I already have a pair.
They allow me to tell marketards to fuck right the hell off when I see through their vaporware.
This week AR hype machine Magic Leap will finally – finally! – start selling its headset to the public but you'll need to go to one of three AT&T stores in Boston, Chicago or San Francisco, to buy them. And fork over more than $2,000 to get a pair. Thanks to the company's effort to build buzz in the tech community, we finally …
Spectacle frames and lenses are dominated by one manufacturer in Europe. I am sure that many of these are identical across price ranges. Many people seem to be fooled by the 'high price = best quality' for glasses as in many other areas. I can understand (but would hope not to buy into the illusion) but at least cars are an example of conspicuous consumption if that is what turns you on.
Great article on this very topic here: https://www.theguardian.com/news/2018/may/10/the-invisible-power-of-big-glasses-eyewear-industry-essilor-luxottica
It was a sad day when Luxottica bought out Oakley. I only buy their frames as they're absolutely bomb proof. My first pair was in 2005 and I still use those frames, albeit with updated lenses, as a spare pair. Unfortunately my optician (David Clulow) has also been borged by Luxottica so I get triple shafted by them (eye test, Oakley frames, Essilor lenses). The only reason I keep going there is the optician there is really good and knows her stuff, unlike the robot button pushers at other places who just follow the script on the computerised testing machine.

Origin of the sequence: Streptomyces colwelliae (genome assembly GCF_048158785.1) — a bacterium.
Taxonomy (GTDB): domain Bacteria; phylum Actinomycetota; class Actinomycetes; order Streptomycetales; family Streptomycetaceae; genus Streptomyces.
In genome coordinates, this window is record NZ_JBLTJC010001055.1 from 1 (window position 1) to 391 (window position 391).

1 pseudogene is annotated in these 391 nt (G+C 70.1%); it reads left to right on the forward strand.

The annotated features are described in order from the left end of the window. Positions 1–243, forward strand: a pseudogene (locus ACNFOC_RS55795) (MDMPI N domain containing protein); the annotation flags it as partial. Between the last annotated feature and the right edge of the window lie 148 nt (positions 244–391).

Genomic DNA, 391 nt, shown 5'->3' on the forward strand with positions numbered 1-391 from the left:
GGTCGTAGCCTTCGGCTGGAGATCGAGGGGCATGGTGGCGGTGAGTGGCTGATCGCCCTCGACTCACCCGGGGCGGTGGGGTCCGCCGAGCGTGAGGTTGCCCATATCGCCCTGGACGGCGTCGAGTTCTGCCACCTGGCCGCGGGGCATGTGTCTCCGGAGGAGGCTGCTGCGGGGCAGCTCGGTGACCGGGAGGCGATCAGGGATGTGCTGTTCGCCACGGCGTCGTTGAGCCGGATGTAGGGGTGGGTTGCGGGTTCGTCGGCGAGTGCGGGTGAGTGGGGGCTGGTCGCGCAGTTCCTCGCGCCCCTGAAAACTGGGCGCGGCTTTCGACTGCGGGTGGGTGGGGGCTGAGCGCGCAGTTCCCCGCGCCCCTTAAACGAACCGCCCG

Specsavers are useless frankly, I use a good local independent for eye tests and then buy the glasses through an online company, most recently "glasses direct". handy for the wife's glasses as she keeps dropping them and needs them constantly, £50 for 2 pairs, both with scratch resistant and anti glare coating isn;t too bad tbh and they've lasted well, apart from ocassional screw tighten ups.
she keeps dropping them
I've worn glasses from about the age of 5 (at one point, replacing them 3 times a year - and not because I dropped them!) until now (about 50 years later). I did wear contact lenses for about 25 years but eventually went back to glasses.
I can't recall *ever* having dropped a pair.. (I've had one pair come off with wind-shear while riding a pushbike downhill very fast and I've trodden on on pair after knocking off the bedside table and getting out of bed to look for them and I broke a few at school after various sports incidents though).
Mind you, since I'm functionally blind without them (focal distance is about 5cm in front of my nose and everything after that is totally blurred) I wear them 99.9% of the time I'm awake. And I use a proper optician since I don't trust the clowns at SpecSavers to actually produce glasses that I can use.